The anniversary was marked by a transport forum and trade working group meetings, culminating in a summit of SPECA countries’ heads of state on November 24. These gatherings underscored Azerbaijan’s crucial role in enhancing Central Asia’s connectivity and underscored a shared strategic vision, particularly between Azerbaijan and Kazakhstan, focused on energizing the energy, transport, and communication sectors.

Azerbaijan again seized this moment to articulate its vision of becoming a central hub in Eurasian transport and logistics. This vision encompasses not just the development of logistical infrastructure but also a re-imagining of the region’s economic corridors through the TITR’s development, where the heart of SPECA’s agenda lies in enhancing connectivity in order to overcome the inherent logistical challenges and high costs associated with the Central Asian states’ geographical position.[7]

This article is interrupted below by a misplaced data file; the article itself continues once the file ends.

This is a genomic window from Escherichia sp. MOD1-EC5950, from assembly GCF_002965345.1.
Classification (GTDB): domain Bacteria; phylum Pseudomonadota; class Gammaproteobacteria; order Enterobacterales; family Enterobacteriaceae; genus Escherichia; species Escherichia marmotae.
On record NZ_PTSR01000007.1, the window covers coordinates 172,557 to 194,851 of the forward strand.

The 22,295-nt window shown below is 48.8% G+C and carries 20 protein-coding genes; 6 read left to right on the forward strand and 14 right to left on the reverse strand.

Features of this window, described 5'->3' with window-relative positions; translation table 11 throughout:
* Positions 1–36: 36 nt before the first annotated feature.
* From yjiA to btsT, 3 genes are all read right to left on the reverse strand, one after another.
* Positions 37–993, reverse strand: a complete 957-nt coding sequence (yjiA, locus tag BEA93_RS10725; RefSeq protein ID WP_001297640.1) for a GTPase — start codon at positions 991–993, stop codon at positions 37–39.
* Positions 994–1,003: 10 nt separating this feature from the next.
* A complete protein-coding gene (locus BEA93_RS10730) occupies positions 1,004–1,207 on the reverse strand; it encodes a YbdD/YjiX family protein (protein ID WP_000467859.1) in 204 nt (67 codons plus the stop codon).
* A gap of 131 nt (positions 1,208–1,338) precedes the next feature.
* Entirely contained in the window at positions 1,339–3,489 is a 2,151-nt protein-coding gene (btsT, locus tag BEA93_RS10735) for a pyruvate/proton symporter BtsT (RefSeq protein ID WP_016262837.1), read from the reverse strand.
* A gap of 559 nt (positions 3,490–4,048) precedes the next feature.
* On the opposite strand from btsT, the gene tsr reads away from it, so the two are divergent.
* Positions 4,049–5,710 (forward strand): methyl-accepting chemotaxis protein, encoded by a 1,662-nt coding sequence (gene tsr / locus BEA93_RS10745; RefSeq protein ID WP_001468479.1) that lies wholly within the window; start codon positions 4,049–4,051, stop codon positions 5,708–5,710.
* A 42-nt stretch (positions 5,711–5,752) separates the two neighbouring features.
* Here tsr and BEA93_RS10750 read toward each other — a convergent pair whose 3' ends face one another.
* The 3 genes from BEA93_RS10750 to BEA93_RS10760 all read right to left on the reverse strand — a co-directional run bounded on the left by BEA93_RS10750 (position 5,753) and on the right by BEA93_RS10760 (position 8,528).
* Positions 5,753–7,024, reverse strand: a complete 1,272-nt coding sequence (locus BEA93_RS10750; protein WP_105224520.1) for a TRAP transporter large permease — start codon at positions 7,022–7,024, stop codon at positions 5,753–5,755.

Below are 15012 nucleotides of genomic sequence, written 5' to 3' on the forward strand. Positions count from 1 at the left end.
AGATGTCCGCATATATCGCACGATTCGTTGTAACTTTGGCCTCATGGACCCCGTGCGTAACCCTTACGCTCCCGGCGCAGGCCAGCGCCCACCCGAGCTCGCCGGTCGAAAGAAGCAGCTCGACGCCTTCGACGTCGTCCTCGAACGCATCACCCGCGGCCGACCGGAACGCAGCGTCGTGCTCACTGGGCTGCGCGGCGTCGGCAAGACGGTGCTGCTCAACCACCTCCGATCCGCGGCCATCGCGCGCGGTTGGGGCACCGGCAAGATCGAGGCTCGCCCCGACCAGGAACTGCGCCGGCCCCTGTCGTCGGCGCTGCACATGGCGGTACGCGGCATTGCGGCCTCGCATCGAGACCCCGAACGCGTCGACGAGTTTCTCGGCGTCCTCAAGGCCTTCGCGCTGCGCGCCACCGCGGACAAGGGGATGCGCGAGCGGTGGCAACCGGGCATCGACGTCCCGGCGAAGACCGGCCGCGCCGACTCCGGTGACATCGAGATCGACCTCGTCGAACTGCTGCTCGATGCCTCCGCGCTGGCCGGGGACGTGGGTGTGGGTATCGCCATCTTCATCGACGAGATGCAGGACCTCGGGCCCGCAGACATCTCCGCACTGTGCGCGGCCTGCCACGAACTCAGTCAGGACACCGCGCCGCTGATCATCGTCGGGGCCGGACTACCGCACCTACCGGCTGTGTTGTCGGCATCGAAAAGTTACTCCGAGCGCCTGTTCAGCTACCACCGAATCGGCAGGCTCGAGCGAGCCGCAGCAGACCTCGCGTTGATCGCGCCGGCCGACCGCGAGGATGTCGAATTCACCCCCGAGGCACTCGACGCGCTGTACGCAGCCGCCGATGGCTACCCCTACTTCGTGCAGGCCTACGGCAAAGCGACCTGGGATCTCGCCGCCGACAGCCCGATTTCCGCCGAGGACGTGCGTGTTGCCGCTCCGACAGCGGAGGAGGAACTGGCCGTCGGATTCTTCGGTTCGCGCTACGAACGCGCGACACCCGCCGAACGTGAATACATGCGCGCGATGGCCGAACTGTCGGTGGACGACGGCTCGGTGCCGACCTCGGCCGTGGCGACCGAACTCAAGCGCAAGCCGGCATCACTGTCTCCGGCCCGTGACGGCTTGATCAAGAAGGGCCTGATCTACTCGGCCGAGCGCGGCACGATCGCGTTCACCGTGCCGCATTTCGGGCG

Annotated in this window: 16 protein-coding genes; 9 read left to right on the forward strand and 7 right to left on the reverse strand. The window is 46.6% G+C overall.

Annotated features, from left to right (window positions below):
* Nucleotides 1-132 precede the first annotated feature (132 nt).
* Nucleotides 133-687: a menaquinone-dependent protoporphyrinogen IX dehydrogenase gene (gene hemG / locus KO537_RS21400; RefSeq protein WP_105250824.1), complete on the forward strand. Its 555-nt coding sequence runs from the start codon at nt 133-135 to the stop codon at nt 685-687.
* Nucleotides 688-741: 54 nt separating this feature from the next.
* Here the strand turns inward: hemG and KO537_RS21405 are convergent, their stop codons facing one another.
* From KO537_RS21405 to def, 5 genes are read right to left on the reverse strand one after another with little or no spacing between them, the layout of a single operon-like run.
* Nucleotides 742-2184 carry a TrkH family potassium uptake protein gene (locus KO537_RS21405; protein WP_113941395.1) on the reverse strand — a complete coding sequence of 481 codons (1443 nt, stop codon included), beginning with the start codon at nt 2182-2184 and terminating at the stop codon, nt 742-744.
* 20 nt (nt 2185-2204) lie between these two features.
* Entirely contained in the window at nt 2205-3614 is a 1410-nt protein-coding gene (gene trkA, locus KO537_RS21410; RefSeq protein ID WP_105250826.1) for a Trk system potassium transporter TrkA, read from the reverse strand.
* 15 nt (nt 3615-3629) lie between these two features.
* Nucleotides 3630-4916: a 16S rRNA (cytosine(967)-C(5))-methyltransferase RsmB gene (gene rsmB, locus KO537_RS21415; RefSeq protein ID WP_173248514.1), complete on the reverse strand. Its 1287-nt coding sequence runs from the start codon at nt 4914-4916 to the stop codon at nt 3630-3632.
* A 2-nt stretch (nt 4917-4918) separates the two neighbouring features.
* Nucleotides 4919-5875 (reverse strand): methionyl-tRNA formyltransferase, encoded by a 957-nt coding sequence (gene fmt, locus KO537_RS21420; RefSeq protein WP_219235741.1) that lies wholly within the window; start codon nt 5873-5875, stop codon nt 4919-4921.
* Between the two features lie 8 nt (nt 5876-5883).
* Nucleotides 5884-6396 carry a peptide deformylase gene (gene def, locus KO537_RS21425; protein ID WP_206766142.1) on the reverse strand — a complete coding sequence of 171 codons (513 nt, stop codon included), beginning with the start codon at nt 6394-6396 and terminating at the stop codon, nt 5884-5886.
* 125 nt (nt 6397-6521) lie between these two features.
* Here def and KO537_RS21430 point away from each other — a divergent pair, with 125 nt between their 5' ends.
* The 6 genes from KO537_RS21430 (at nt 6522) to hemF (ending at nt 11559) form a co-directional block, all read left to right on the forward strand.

Azerbaijan’s championing of the TITR looks likely to cement its central role in Eurasian logistics. This will in turn allow Baku to leverage its geographic advantages for broader economic development and integration, driving regional connectivity and diversification as well. This is quite a forward-looking approach, and it is emphasized by strategic investments and international endorsements. The TITR will drive economic cooperation across the Central Asian and Caspian/Black Sea macro-region, and that will influence, in turn, the evolution of the structure of the international system and how the crisis anticipated in the early 2040s will be resolved.[8]


[1] “History,” Middle Corridor, https://middlecorridor.com/en/about-the-association/history-en, accessed 7 April 2024.